Matt on Music: Most anticipated albums
Over the last couple days, three of my most anticipated albums of the year were released. Here are my thoughts on them.
Eminem: “The Marshall Mathers LP 2” (Shady/Aftermath) If Eminem’s first decent album since his return from hiatus has one major strength, it’s that he’s not leaning too much in a single direction.
“Relapse” was his attempt to come back strong, and what resulted was an album without subtlety.
“Recovery,” meanwhile, showed him responding to the poor reception of his comeback with a more personal album that wound up being incredibly boring. If this one’s title means he’s been looking to his greatest LP for reference, then great, because the music here has variety, it flows and it’s anything but boring. With samples from The Zombies and Joe Walsh, hooks sung by awful singers (Skylar Grey,
Nate Ruess) and, on the best track, a Kendrick Lamar guest verse, this is as true an Eminem album as can be expected. If it were funnier, it might have been a great one. Grade: B
Lady Gaga: “Artpop” (Interscope) Disco beats and dubstep breakdowns galore, this initially seems like an extremely fun, and yet lyrically problematic, album. Then it becomes clear that it’s almost as long as “Born This Way,” with a less impressive song selection, and that’s before it even dawns on you how problematic the lyrics really are. With references to burqas, thin models puking on the runaway and loving the gypsy life, I can’t help but wonder if Gaga will ever stop trying so hard to provoke and once again become as enjoyably edgy as she was on “The Fame.” On the bright side, it didn’t take Madonna three fantastic albums to get to a merely good one. Grade: B PLUS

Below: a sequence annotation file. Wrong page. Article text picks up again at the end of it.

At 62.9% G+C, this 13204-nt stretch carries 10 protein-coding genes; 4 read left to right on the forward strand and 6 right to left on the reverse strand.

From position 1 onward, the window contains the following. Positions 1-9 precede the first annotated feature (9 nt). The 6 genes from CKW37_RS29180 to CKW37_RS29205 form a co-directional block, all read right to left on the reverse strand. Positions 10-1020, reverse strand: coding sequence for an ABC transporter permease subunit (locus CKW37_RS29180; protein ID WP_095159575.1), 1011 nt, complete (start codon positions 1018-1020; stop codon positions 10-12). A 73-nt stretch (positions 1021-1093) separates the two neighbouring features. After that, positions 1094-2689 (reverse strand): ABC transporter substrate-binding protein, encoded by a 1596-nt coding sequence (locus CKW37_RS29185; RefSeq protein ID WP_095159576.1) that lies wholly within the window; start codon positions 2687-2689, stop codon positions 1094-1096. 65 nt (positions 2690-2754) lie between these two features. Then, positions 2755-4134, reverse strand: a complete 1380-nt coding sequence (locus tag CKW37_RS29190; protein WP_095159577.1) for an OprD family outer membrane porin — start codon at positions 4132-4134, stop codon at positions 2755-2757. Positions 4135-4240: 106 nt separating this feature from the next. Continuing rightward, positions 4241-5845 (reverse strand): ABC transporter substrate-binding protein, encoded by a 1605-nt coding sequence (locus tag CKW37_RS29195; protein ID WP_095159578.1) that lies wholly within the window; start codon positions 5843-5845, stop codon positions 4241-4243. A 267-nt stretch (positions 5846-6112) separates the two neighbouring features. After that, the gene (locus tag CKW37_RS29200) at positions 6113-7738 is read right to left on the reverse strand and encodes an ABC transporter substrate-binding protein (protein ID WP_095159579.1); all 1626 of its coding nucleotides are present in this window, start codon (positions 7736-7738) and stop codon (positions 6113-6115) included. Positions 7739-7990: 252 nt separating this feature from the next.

M.I.A.: “Mantagi” (Interscope) If you trusted the reviewers who turned “Maya” into the most underrated album of 2010, don’t make the same mistake with the ones who are turning this into the most underrated album of 2013. I wish those who actually believe that “Paper Planes” defines her would at least give this the benefit of the doubt – after all, it has “Bad Girls.” But a good number of the people who hated “Maya” misread its rough sound as an insult to her fans, and she certainly hasn’t toned it down here. “Bad Girls” aside, my favorite moments are “atTENTion” – a song that’s extreme use of “tent” has been described as grating, when really it’s hilarious – and “Y.A.L.A.,” where her response to the YOLO craze proves more entertaining and insightful than nearly anyone else’s. Grade: A